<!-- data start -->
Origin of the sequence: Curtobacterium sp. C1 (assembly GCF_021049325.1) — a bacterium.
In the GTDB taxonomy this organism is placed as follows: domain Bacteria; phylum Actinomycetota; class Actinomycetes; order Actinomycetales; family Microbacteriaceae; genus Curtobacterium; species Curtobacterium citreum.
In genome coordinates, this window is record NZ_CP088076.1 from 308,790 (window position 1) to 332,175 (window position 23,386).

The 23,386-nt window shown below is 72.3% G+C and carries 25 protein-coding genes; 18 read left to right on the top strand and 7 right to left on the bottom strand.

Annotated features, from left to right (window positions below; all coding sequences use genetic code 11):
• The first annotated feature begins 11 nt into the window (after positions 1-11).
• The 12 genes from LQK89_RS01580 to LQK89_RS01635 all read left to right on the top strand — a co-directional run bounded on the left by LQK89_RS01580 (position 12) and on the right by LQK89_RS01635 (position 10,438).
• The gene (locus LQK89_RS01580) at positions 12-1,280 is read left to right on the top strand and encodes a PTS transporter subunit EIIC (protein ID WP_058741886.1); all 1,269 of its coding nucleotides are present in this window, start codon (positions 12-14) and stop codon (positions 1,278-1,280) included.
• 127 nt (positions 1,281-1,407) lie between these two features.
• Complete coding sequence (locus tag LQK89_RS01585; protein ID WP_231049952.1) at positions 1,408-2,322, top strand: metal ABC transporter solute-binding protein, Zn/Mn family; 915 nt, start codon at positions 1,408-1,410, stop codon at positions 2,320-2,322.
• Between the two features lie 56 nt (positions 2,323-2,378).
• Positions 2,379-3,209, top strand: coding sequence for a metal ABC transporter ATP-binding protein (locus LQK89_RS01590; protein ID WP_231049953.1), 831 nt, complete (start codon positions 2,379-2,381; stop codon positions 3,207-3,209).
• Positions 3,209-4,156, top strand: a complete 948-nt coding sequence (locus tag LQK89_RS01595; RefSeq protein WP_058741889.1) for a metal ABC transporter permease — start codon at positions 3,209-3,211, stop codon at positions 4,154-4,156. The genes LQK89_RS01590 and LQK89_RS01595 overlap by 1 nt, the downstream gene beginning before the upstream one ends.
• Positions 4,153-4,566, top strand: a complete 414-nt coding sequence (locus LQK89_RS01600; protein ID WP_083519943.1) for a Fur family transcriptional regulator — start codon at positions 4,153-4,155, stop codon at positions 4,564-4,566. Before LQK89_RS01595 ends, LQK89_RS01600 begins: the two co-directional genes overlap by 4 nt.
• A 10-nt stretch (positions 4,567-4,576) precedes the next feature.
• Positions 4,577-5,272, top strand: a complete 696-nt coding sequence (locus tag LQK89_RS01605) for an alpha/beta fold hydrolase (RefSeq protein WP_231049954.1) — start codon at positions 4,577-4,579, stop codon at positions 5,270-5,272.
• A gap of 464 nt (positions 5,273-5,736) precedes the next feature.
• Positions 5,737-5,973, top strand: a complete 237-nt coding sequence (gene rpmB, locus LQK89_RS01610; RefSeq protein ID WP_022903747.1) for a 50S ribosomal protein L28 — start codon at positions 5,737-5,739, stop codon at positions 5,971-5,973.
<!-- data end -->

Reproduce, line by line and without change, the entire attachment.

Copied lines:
Origin of the sequence: Curtobacterium sp. C1 (assembly GCF_021049325.1) — a bacterium.
In the GTDB taxonomy this organism is placed as follows: domain Bacteria; phylum Actinomycetota; class Actinomycetes; order Actinomycetales; family Microbacteriaceae; genus Curtobacterium; species Curtobacterium citreum.
In genome coordinates, this window is record NZ_CP088076.1 from 308,790 (window position 1) to 332,175 (window position 23,386).

The 23,386-nt window shown below is 72.3% G+C and carries 25 protein-coding genes; 18 read left to right on the top strand and 7 right to left on the bottom strand.

Annotated features, from left to right (window positions below; all coding sequences use genetic code 11):
• The first annotated feature begins 11 nt into the window (after positions 1-11).
• The 12 genes from LQK89_RS01580 to LQK89_RS01635 all read left to right on the top strand — a co-directional run bounded on the left by LQK89_RS01580 (position 12) and on the right by LQK89_RS01635 (position 10,438).
• The gene (locus LQK89_RS01580) at positions 12-1,280 is read left to right on the top strand and encodes a PTS transporter subunit EIIC (protein ID WP_058741886.1); all 1,269 of its coding nucleotides are present in this window, start codon (positions 12-14) and stop codon (positions 1,278-1,280) included.
• 127 nt (positions 1,281-1,407) lie between these two features.
• Complete coding sequence (locus tag LQK89_RS01585; protein ID WP_231049952.1) at positions 1,408-2,322, top strand: metal ABC transporter solute-binding protein, Zn/Mn family; 915 nt, start codon at positions 1,408-1,410, stop codon at positions 2,320-2,322.
• Between the two features lie 56 nt (positions 2,323-2,378).
• Positions 2,379-3,209, top strand: coding sequence for a metal ABC transporter ATP-binding protein (locus LQK89_RS01590; protein ID WP_231049953.1), 831 nt, complete (start codon positions 2,379-2,381; stop codon positions 3,207-3,209).
• Positions 3,209-4,156, top strand: a complete 948-nt coding sequence (locus tag LQK89_RS01595; RefSeq protein WP_058741889.1) for a metal ABC transporter permease — start codon at positions 3,209-3,211, stop codon at positions 4,154-4,156. The genes LQK89_RS01590 and LQK89_RS01595 overlap by 1 nt, the downstream gene beginning before the upstream one ends.
• Positions 4,153-4,566, top strand: a complete 414-nt coding sequence (locus LQK89_RS01600; protein ID WP_083519943.1) for a Fur family transcriptional regulator — start codon at positions 4,153-4,155, stop codon at positions 4,564-4,566. Before LQK89_RS01595 ends, LQK89_RS01600 begins: the two co-directional genes overlap by 4 nt.
• A 10-nt stretch (positions 4,567-4,576) precedes the next feature.
• Positions 4,577-5,272, top strand: a complete 696-nt coding sequence (locus tag LQK89_RS01605) for an alpha/beta fold hydrolase (RefSeq protein WP_231049954.1) — start codon at positions 4,577-4,579, stop codon at positions 5,270-5,272.
• A gap of 464 nt (positions 5,273-5,736) precedes the next feature.
• Positions 5,737-5,973, top strand: a complete 237-nt coding sequence (gene rpmB, locus LQK89_RS01610; RefSeq protein ID WP_022903747.1) for a 50S ribosomal protein L28 — start codon at positions 5,737-5,739, stop codon at positions 5,971-5,973.